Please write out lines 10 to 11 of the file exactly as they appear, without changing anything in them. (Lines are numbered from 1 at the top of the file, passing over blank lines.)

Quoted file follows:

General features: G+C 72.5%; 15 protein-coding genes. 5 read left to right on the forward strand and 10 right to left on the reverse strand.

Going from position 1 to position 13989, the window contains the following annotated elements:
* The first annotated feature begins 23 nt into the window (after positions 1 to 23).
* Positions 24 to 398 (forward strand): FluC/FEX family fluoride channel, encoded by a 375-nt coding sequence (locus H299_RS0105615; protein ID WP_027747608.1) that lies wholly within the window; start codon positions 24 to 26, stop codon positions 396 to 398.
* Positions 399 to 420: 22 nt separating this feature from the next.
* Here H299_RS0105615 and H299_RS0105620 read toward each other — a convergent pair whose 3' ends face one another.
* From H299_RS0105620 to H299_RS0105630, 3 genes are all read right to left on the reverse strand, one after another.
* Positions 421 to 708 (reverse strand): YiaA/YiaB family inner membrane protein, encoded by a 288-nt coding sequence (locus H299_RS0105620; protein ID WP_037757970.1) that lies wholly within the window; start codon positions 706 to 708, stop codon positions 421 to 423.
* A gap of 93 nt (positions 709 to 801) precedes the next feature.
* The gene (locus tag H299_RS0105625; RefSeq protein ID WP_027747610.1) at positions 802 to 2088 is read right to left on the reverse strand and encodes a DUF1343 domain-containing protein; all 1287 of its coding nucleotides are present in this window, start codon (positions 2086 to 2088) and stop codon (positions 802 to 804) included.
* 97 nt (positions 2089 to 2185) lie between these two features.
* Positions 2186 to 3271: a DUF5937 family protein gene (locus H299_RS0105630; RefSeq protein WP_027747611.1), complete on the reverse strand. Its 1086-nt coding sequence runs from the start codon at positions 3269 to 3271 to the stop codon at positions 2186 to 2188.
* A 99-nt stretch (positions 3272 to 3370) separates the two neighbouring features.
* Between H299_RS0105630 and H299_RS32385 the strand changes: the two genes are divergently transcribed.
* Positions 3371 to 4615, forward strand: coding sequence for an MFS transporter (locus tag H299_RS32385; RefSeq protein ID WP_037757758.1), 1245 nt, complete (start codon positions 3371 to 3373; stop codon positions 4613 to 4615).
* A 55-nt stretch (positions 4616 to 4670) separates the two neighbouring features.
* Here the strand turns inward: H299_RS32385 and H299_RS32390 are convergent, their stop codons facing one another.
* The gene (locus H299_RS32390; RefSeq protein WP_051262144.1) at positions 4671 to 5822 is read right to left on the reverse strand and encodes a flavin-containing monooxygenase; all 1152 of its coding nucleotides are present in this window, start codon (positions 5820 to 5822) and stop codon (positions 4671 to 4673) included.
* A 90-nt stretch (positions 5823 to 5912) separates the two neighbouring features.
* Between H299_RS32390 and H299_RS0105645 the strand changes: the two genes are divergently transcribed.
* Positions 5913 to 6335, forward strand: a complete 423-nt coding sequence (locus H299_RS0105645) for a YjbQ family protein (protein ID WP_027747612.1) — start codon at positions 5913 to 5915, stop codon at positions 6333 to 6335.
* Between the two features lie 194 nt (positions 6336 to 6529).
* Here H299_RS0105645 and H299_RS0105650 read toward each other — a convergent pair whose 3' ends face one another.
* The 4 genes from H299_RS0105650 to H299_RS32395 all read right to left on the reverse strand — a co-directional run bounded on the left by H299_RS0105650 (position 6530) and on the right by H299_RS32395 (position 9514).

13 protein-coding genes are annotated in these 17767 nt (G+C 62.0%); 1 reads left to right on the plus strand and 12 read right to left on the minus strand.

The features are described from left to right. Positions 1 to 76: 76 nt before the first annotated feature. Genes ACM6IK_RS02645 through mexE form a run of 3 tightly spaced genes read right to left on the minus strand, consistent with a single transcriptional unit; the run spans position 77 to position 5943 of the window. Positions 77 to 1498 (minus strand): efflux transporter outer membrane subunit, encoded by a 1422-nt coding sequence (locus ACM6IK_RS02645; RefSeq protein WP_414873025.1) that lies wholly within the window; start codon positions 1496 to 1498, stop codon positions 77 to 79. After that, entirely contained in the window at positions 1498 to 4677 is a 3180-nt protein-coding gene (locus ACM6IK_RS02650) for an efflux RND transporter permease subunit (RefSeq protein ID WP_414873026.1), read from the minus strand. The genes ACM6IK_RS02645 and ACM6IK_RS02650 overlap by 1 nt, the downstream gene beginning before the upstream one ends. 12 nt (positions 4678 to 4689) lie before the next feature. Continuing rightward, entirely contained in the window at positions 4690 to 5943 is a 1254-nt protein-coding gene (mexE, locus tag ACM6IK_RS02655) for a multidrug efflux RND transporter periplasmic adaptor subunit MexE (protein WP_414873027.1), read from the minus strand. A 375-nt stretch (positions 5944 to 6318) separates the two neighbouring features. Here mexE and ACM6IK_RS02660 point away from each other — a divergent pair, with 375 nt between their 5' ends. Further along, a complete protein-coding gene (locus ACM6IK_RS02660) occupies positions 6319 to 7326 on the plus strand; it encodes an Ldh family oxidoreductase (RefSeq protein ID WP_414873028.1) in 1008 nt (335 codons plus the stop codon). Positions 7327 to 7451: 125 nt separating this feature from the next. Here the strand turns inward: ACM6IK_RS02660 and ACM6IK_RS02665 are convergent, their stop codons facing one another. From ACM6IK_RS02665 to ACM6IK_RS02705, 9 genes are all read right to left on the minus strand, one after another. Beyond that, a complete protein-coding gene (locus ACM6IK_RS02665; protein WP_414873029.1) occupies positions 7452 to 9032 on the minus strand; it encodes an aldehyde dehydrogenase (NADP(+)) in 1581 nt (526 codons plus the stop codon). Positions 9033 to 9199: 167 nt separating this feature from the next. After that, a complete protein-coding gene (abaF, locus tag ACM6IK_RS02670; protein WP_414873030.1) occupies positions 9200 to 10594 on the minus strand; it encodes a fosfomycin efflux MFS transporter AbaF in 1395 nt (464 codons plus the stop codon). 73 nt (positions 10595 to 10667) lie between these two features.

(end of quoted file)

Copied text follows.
* The gene (locus tag H299_RS0105625; RefSeq protein ID WP_027747610.1) at positions 802 to 2088 is read right to left on the reverse strand and encodes a DUF1343 domain-containing protein; all 1287 of its coding nucleotides are present in this window, start codon (positions 2086 to 2088) and stop codon (positions 802 to 804) included.
* 97 nt (positions 2089 to 2185) lie between these two features.